A Weekend of Folk Music, Song and Dance
8 – 10 July 2022
Tim Edey is now a name on the world stage in his own right after seventeen years of hard work. He is rated by many to be one of the world’s finest ever Melodeon and Guitar players in the folk & contemporary scene today!
Hannah Rarity is a Scottish traditional singer from Dechmont, West Lothian. In 2018, she was the winner of the BBC Radio Scotland Young Traditional Musician award. Her debut album Neath the Gloaming Star was nominated for Album of the Year at the Scots Trad Music Awards in 2019.
Bryony Griffith and Alice Jones
A powerful new duo has emerged from the chaos of the last 2 years – and the folk world has been waiting! As established solo artists, Bryony Griffith & Alice Jones are no strangers to the folk scene. Uniting tradition with their own contemporary style, they combine fiddle, harmonium and tenor guitar with intricate and distinctive Yorkshire vocals.
Janice Burns & Jon Doran are an Anglo-Scottish duo who formed in 2017, after discovering a shared love of traditional music. Their dynamic performances are a celebration of their own musical and geographic backgrounds, embracing the differences that connect them.
The Canny Band. A collaboration born from a love of traditional music and fuelled by student poverty; The Canny Band are an eclectic trad trio based in Glasgow. Michael Biggins – piano – with Sam Mabbett – accordion – and Callum Convoy – bodhran.
The ladies morris dance team, Betty Lupton’s Ladle Laikers, was formed in 1977 – the year of the Queen’s silver jubilee. The kit of the dancers reflects the national colours; red tights, white smocks and blue dresses with black shoes and bell pads. They perform a wide range of English dances inspired by various morris traditions. Some of their dances come from the north west of England, the Cheshire and the Lancashire Plain.
Crook Morris are based in Kendal. They are proud of the unique traditional Morris dance heritage to be found in England and dance Cotswold Morris Dances, Border Morris Dances, Rapper Dances and perform Mumming Plays. They also have their own dances, including ‘Knickers in The Hedgerow’, that several other sides have taken up.
The key aim of the side is “to dance as well as we can, then we love to entertain our audience and last but not least we aim to have as much fun ourselves as possible.”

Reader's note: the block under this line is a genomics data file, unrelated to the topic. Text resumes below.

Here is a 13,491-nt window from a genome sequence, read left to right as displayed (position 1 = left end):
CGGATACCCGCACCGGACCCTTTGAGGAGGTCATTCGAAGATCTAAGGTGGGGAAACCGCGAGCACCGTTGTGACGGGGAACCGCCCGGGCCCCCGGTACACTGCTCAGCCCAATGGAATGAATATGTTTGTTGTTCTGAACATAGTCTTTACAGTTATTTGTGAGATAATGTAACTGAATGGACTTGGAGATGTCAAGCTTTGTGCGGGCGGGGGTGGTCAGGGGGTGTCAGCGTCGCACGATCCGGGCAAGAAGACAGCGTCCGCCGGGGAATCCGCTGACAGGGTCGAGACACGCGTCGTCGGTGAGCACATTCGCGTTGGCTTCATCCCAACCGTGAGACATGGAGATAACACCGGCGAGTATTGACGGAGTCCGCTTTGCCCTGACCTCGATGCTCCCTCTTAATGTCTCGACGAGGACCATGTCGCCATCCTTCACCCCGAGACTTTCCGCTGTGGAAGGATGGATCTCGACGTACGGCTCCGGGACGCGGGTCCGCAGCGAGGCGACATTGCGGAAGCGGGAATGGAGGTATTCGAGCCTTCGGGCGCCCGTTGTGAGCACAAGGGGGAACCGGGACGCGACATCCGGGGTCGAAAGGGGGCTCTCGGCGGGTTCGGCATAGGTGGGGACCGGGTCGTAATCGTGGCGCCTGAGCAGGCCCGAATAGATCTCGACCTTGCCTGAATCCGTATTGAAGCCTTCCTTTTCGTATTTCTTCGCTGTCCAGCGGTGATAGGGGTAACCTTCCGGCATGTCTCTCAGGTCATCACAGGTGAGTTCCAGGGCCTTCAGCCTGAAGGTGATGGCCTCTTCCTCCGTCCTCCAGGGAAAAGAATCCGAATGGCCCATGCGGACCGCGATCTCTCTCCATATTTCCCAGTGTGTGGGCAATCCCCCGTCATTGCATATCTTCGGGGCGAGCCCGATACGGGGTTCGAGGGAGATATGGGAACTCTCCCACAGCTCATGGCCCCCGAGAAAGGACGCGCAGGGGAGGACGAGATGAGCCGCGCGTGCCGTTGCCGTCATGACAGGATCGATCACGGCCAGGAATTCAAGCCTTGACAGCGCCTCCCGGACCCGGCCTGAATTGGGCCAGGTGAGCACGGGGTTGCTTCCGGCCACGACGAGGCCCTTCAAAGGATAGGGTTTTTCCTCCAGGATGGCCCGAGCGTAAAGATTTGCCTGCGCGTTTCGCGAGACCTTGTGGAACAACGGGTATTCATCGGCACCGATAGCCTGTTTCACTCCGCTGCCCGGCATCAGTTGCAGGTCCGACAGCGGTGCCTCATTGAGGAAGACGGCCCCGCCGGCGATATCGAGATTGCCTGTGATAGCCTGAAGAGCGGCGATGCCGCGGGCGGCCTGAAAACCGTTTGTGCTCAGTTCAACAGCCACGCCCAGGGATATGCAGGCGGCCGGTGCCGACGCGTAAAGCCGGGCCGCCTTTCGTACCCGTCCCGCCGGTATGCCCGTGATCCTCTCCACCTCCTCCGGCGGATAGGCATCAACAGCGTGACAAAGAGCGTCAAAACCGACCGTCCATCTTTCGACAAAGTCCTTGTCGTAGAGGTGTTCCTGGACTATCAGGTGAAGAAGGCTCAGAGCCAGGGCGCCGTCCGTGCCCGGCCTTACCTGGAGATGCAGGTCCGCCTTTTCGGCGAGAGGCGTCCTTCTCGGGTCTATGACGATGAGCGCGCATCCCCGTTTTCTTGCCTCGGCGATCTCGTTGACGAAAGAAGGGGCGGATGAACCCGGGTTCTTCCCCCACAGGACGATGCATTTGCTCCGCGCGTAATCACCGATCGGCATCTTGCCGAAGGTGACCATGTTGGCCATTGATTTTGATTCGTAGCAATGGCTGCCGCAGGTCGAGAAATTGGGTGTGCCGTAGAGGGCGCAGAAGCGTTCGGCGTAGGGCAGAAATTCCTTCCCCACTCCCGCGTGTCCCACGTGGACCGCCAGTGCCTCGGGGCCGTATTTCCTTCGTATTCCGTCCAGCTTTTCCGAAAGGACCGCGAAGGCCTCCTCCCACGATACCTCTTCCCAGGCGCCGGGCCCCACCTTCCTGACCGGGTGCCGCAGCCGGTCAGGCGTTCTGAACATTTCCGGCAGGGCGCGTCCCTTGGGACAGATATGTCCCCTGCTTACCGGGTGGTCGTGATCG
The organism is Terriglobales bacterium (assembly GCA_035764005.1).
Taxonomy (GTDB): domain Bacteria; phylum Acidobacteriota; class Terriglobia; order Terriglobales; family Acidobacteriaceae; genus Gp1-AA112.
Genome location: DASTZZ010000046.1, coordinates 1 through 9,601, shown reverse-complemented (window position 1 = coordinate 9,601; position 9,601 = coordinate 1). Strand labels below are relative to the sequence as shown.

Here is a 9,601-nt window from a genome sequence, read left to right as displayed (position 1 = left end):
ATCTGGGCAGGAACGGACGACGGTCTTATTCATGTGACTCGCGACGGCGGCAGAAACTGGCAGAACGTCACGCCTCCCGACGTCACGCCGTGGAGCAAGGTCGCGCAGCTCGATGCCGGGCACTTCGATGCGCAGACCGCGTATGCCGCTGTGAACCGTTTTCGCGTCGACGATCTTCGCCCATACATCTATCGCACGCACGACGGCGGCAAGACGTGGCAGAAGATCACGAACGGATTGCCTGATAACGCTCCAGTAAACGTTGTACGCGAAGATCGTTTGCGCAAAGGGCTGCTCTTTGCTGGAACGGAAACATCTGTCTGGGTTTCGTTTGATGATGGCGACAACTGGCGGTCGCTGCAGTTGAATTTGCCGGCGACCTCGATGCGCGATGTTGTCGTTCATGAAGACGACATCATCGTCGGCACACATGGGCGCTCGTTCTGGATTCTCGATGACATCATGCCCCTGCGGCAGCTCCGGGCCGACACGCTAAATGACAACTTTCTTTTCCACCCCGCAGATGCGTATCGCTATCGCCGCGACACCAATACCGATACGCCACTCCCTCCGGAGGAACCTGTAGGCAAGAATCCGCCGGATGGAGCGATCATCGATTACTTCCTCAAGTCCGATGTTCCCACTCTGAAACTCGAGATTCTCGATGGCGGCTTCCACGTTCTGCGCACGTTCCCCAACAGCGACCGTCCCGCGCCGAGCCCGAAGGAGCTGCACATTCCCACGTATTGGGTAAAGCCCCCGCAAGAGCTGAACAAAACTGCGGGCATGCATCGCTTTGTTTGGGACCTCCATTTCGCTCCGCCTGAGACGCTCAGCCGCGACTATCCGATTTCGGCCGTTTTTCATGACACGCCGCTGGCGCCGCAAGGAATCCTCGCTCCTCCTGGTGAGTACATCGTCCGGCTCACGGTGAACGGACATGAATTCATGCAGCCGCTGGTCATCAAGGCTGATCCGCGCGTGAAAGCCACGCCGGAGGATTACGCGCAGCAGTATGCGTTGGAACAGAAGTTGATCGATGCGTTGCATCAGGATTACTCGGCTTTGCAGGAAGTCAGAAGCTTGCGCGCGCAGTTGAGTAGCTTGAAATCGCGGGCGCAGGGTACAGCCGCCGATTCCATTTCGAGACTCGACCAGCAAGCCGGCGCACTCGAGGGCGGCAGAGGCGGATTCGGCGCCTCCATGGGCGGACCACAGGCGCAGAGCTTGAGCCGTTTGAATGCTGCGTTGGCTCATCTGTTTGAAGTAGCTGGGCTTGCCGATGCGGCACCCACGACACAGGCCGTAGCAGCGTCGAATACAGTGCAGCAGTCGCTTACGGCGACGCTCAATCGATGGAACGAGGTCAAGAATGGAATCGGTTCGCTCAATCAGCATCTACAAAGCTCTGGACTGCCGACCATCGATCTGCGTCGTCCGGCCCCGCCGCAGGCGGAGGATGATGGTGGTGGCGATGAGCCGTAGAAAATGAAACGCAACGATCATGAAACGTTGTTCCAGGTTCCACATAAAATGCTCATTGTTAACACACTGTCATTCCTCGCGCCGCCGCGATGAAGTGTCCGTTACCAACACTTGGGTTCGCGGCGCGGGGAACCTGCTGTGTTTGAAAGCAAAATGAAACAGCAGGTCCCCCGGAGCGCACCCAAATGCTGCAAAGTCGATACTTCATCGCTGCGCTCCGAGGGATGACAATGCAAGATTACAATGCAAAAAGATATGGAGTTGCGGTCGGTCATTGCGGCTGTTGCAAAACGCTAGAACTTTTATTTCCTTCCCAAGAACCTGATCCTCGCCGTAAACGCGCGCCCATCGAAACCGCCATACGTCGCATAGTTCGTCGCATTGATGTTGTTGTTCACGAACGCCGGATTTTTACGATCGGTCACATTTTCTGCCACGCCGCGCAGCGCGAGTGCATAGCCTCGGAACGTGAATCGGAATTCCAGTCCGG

Flag and Bone Gang. A Morris Dancing team based in Harrogate, North Yorkshire. They dance traditional and new dances from Yorkshire to local tunes at folk festivals, pubs and anything in between. They have danced in Europe and North America.
Hadrian Clog. Based in the Tyne Valley, we are a dance group performing traditional clog and hard shoe dances from the North East of England and beyond.
A group of friends drunkenly decide to start a women’s Cotswold morris team and surprised themselves by actually doing so in the cold light of day. They (not so drunkenly) decide to call themselves Pecsætan, a name which no-one understands and few can pronounce.
They finally emerged as a fledgling side in summer 2002, since when they have set about the arduous task of having a fantastic time and dancing a lot, at pubs and events in their local Sheffield, at festivals around the country and abroad.
Perree Bane is a Manx traditional dance, music and song group based in Ballasalla, in the South of the Isle of Man. The name “Perree Bane” is Manx Gaelic for “White Jacket”, which the men wear along with their Loaghtan Wool trousers.
The aim of the group is to keep alive and to some extent, extend the repertoire of traditional Manx dances.
Founded in Richmond, North Yorkshire in 1998 (but now based near Darlington), Richmond Castle Clog is a step-dance team specializing in traditional clog routines and styles of dance from northern England. Their current dance repertoire includes north-east hornpipe steps, waltzes, Lancashire heel-toe routines and the occasional jig.
Wakeman Mummers. In 1986, Ripon celebrated 1100 years of existence as a City, based on the claim of the granting of a Charter in the form of a night watchman’s horn by King Alfred the Great. The office-bearer’s responsibility was to set the nightly curfew or “watch” by blowing the horn. He was called the “Wakeman” because he stayed awake all night to guard the City and keep the peace.
So in that year, Wakeman Mummers came into being to create a “new tradition”, with a short play in the Mumming style. The idea of the play is to tell, simply and with humour, the story of the granting of Ripon’s Charter in 886AD coupled with the name of the City’s Patron, St Wilfrid.